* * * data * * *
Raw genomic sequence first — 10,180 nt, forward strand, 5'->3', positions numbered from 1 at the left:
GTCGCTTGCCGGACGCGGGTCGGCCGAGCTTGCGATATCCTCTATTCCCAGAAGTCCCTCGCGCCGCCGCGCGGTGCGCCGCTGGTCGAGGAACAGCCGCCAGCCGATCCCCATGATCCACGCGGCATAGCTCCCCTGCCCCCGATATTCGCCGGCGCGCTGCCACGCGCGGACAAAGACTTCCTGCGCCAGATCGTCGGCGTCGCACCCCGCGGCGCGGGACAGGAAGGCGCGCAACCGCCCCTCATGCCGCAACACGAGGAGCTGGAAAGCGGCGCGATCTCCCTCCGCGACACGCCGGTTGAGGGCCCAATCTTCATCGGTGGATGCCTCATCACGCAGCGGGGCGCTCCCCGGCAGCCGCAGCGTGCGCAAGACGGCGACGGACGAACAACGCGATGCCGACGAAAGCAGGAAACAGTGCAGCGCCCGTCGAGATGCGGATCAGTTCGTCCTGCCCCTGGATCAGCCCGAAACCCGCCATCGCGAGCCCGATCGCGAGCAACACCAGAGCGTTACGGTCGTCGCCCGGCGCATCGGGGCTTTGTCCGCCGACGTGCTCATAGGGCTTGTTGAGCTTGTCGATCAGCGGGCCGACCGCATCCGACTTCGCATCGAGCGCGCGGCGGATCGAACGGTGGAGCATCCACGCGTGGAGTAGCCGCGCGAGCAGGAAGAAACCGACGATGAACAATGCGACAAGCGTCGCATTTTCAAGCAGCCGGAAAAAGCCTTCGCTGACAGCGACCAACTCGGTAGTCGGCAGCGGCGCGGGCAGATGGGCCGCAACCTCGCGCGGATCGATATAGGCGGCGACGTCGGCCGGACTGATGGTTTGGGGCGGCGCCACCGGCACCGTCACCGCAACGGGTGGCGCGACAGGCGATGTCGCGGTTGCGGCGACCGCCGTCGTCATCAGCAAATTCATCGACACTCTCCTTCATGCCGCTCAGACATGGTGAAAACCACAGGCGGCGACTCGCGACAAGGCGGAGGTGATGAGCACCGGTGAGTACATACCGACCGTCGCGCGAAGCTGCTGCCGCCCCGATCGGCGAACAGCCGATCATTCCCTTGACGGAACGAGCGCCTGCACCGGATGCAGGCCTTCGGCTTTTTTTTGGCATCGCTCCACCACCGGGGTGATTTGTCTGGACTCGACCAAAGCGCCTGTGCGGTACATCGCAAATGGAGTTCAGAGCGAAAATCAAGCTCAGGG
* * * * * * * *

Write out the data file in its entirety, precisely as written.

Raw genomic sequence first — 10,180 nt, forward strand, 5'->3', positions numbered from 1 at the left:
GTCGCTTGCCGGACGCGGGTCGGCCGAGCTTGCGATATCCTCTATTCCCAGAAGTCCCTCGCGCCGCCGCGCGGTGCGCCGCTGGTCGAGGAACAGCCGCCAGCCGATCCCCATGATCCACGCGGCATAGCTCCCCTGCCCCCGATATTCGCCGGCGCGCTGCCACGCGCGGACAAAGACTTCCTGCGCCAGATCGTCGGCGTCGCACCCCGCGGCGCGGGACAGGAAGGCGCGCAACCGCCCCTCATGCCGCAACACGAGGAGCTGGAAAGCGGCGCGATCTCCCTCCGCGACACGCCGGTTGAGGGCCCAATCTTCATCGGTGGATGCCTCATCACGCAGCGGGGCGCTCCCCGGCAGCCGCAGCGTGCGCAAGACGGCGACGGACGAACAACGCGATGCCGACGAAAGCAGGAAACAGTGCAGCGCCCGTCGAGATGCGGATCAGTTCGTCCTGCCCCTGGATCAGCCCGAAACCCGCCATCGCGAGCCCGATCGCGAGCAACACCAGAGCGTTACGGTCGTCGCCCGGCGCATCGGGGCTTTGTCCGCCGACGTGCTCATAGGGCTTGTTGAGCTTGTCGATCAGCGGGCCGACCGCATCCGACTTCGCATCGAGCGCGCGGCGGATCGAACGGTGGAGCATCCACGCGTGGAGTAGCCGCGCGAGCAGGAAGAAACCGACGATGAACAATGCGACAAGCGTCGCATTTTCAAGCAGCCGGAAAAAGCCTTCGCTGACAGCGACCAACTCGGTAGTCGGCAGCGGCGCGGGCAGATGGGCCGCAACCTCGCGCGGATCGATATAGGCGGCGACGTCGGCCGGACTGATGGTTTGGGGCGGCGCCACCGGCACCGTCACCGCAACGGGTGGCGCGACAGGCGATGTCGCGGTTGCGGCGACCGCCGTCGTCATCAGCAAATTCATCGACACTCTCCTTCATGCCGCTCAGACATGGTGAAAACCACAGGCGGCGACTCGCGACAAGGCGGAGGTGATGAGCACCGGTGAGTACATACCGACCGTCGCGCGAAGCTGCTGCCGCCCCGATCGGCGAACAGCCGATCATTCCCTTGACGGAACGAGCGCCTGCACCGGATGCAGGCCTTCGGCTTTTTTTTGGCATCGCTCCACCACCGGGGTGATTTGTCTGGACTCGACCAAAGCGCCTGTGCGGTACATCGCAAATGGAGTTCAGAGCGAAAATCAAGCTCAGGG